You all know we love kale at We Feed You. This wonderful superfood is a key feature in many of our meals and you'll quickly understand why we love it when you read this article by dietitian and cook Nicole Marie.
Nicole Marie is an accredited dietitian and gluten free recipe developer who helps individuals with coeliac disease to spend less time worrying, and more time enjoying delicious food. Connect with Nicole via Instagram: @glutenfreekitchen__ or head to www.gfkitchen.com.au
What is kale?
Kale is a dark green, leafy, cruciferous vegetable that is super versatile and rich in nutrients and antioxidants. The peak season for kale in Victoria is the winter months, but these days it is often available all year around at supermarkets. Kale comes in many varieties, and is also an easy crop to grow for home gardeners.
The taste of kale will be subtly different between varieties, but expect a crisp, slightly bitter leaf with a hint of nutty, earthy undertones.
Here’s a summary of the key nutrition benefits found in a 40g serving of raw kale (this is about one really large handful):
- Good source of fibre (1.6g), folate, vitamins E and C
- At 104mg/serve, Kale is one of the richest non-dairy sources of calcium
- Kale is packed with antioxidants like lutein and zeaxanthin
- It’s also a decent source of other nutrients like potassium and iron
- Relatively low in fat, protein and carbohydrate
Why is kale so good for us?
In a nutshell, kale is known as a superfood that can contribute to our overall health and wellbeing in many ways.
On a more detailed level, the potassium level of kale can help us maintain healthy blood pressure - which in turn helps to keep blood vessels more open and elastic. The powerful antioxidants present in kale help to fight inflammation and damage in the body, which can reduce our risk of type 2 diabetes and heart disease, as well as fighting the natural signs of aging. Another benefit of including kale is it’s high content of natural plant sterols – these can reduce cholesterol absorption from foods and help reduce our LDL (bad) cholesterol levels.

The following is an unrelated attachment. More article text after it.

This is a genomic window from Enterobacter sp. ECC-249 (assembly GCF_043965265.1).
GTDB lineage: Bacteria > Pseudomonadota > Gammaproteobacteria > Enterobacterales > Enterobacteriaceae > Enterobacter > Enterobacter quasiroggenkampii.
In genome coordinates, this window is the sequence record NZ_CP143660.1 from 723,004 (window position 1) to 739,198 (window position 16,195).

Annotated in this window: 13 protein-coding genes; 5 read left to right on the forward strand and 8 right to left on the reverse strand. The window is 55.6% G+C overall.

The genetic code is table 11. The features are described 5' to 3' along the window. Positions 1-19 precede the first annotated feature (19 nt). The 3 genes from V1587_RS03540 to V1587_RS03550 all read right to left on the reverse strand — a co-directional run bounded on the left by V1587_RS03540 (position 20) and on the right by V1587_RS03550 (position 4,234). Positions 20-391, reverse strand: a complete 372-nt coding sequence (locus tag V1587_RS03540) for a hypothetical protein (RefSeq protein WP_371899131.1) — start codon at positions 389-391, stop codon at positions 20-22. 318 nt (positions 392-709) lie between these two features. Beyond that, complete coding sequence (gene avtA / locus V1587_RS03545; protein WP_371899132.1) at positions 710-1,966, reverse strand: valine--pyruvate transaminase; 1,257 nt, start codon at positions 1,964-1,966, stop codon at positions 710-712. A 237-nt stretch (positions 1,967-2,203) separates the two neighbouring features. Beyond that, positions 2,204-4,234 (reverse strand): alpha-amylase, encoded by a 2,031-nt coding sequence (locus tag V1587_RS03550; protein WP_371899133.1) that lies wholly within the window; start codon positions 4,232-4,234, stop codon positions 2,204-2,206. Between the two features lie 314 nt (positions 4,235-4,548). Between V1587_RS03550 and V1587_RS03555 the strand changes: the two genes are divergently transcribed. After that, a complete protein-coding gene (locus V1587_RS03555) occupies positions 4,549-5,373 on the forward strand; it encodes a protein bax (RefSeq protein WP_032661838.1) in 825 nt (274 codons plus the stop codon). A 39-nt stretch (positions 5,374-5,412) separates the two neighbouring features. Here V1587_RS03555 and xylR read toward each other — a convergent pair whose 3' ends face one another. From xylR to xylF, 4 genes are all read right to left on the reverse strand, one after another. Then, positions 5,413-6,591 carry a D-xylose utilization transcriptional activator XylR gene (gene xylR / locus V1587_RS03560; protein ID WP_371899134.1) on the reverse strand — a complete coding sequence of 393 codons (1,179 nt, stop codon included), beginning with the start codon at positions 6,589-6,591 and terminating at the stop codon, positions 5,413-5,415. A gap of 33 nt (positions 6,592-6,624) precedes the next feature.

Need more reasons to eat kale? How about it’s potential to boost your digestive health? Both the fibre and antioxidants present in kale can help to keep bowels regular, gut lining healthy and feed our good gut bugs. Increasing antioxidant-rich foods like kale can also reduce our risk of digestive diseases like bowel cancer.
Here’s a few more benefits of kale!
- Kale is also a great food to include for bone health, due to it being an excellent plant-based source of calcium and vitamin K.
- Kale also contains a high amount of vitamin C and Vitamin E, and a decent amount of iron – all nutrients needed to support a healthy immune system.
- Last but not least, consuming kale regularly may support eye health, as it contains two specific phytonutrients (lutein and zeaxanthin) known to protect our vision and overall eye health as we age.
Just some varieties of kale you might encounter:
- Black Tuscan Kale or Cavolo Nero - Very dark green foliage
- Red Winter – Large green foliage with purple veins
- Squire – Curly, more tender and delicate leaves
- Chou Moellier – A tall plant with slightly curly leaves
Ways to use and cook with kale
Not sure what to do with kale – here’s some ideas:
- You can eat kale raw, in a salad with lemon or vinegar based dressing to give it zing
- Kale is delicious braised in olive oil, with vegetables like tomato, pumpkin or chickpeas (try this for your next pasta sauce)
- Add kale to stir fries or curries, for a pop of green and boost of flavour
- Sautee kale with garlic and olive oil, lemon juice and top with a little parmesan as a tasty side for eggs, fish, chicken or meat
- Add kale to your smoothie or to your salad wrap
- Make kale into crispy chips by massaging with olive oil, adding seasoning of your choice, then simply baking for 10-15 minutes in a hot oven
- You can also utilise kale chips as a crunchy topper on soups, pizza and pasta dishes